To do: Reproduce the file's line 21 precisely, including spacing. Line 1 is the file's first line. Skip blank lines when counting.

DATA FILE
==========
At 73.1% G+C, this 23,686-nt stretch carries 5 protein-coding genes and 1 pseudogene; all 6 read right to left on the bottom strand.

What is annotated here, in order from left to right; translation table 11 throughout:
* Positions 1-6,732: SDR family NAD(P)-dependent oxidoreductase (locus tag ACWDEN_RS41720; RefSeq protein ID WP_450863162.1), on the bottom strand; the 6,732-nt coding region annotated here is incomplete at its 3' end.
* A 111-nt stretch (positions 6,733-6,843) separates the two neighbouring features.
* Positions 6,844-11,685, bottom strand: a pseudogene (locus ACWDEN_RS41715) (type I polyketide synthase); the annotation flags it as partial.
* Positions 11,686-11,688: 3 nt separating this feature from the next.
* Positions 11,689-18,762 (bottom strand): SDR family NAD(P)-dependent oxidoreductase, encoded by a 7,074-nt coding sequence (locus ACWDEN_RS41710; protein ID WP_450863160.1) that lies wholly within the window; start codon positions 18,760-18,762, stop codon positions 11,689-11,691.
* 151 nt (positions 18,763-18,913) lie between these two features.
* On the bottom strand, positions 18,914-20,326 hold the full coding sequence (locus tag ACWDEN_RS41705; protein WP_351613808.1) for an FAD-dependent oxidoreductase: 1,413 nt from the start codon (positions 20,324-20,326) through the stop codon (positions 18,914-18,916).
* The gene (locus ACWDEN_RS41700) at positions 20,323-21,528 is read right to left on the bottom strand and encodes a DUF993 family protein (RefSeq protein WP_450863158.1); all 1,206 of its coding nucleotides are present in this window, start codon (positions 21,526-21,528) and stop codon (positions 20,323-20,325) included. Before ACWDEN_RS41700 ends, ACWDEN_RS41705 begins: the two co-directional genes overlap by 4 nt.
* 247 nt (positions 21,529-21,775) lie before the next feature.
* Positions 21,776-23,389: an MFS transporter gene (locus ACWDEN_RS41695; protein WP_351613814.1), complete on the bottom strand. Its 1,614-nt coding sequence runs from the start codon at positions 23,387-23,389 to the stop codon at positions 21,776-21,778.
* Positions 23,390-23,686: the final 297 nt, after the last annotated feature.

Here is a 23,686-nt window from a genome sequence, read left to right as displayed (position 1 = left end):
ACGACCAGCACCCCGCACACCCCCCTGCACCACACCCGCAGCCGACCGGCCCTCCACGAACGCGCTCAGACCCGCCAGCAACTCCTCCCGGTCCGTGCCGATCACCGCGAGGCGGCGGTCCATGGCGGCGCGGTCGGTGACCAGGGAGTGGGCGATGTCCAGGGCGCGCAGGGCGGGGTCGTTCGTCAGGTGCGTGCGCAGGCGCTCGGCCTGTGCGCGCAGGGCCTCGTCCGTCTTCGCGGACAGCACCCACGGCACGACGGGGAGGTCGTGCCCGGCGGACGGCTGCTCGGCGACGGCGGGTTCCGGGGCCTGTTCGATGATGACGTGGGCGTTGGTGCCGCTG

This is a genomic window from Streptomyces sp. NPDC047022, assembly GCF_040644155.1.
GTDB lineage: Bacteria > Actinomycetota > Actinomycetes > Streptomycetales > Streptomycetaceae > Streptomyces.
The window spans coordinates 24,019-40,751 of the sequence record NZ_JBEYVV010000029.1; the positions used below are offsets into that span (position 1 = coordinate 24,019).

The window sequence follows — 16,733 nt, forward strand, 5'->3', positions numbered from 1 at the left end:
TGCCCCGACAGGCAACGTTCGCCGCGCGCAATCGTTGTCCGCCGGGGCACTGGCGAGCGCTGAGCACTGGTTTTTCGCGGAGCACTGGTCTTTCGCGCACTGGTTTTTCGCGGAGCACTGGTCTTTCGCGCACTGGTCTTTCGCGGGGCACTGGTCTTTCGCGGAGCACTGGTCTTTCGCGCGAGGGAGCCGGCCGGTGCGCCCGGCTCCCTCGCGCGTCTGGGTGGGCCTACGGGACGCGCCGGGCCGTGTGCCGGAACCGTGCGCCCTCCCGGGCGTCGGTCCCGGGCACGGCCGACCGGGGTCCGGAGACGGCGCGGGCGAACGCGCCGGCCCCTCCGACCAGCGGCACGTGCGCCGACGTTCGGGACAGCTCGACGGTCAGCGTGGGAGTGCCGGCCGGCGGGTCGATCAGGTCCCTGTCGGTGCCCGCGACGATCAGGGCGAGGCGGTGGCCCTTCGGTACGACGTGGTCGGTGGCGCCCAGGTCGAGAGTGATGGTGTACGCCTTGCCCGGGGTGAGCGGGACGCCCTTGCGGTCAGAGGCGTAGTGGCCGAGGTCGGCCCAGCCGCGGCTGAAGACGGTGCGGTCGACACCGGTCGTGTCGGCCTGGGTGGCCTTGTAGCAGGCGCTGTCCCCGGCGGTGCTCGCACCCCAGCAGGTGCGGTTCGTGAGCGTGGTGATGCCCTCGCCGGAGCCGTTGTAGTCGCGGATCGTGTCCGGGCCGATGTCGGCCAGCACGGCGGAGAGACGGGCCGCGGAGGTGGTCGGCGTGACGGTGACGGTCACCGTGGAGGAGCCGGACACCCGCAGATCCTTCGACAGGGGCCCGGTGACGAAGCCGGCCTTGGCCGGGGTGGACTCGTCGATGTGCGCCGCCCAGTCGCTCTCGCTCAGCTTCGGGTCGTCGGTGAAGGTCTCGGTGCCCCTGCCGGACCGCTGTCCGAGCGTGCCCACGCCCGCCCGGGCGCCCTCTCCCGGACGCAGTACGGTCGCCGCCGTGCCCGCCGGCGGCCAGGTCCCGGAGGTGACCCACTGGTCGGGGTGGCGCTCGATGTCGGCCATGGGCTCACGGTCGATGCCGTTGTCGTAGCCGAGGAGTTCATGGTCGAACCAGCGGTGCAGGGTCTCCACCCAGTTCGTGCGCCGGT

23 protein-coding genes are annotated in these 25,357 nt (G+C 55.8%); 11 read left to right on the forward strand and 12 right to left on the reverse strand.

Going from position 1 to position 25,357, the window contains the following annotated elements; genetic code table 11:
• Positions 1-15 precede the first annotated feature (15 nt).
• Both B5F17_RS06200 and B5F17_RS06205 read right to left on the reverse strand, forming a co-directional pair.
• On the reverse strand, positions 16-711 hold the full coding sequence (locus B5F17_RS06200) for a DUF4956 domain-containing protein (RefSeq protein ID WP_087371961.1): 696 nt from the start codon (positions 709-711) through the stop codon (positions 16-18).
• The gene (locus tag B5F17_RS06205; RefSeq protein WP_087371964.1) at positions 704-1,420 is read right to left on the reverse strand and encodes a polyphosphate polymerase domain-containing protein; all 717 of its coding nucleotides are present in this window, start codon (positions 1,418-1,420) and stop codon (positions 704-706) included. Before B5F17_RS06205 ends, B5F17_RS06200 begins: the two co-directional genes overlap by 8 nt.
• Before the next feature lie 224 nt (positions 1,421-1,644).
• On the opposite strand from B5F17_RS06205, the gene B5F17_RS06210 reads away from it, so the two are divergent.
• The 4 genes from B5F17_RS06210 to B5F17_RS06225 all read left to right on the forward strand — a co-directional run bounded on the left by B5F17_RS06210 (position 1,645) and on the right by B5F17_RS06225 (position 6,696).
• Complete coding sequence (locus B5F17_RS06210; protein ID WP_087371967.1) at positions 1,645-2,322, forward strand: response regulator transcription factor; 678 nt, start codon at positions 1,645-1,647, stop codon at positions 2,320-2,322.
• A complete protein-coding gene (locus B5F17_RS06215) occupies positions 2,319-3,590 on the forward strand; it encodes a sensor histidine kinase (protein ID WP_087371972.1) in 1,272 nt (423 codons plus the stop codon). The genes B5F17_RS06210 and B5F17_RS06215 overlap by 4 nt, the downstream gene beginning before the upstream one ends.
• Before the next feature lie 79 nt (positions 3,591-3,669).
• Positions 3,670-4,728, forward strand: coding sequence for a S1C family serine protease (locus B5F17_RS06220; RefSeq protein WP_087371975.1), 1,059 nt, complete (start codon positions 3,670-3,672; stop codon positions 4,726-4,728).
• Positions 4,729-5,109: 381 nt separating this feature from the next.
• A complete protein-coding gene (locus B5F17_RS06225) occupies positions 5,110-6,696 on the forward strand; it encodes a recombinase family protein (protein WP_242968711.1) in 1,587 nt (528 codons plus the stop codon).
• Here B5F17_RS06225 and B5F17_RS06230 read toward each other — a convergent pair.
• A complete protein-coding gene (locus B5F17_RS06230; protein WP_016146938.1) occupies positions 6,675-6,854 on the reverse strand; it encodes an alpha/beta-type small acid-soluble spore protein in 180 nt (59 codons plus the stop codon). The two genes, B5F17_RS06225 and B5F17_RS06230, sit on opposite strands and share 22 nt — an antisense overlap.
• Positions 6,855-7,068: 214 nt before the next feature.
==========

23 protein-coding genes are annotated in these 25,357 nt (G+C 55.8%); 11 read left to right on the forward strand and 12 right to left on the reverse strand.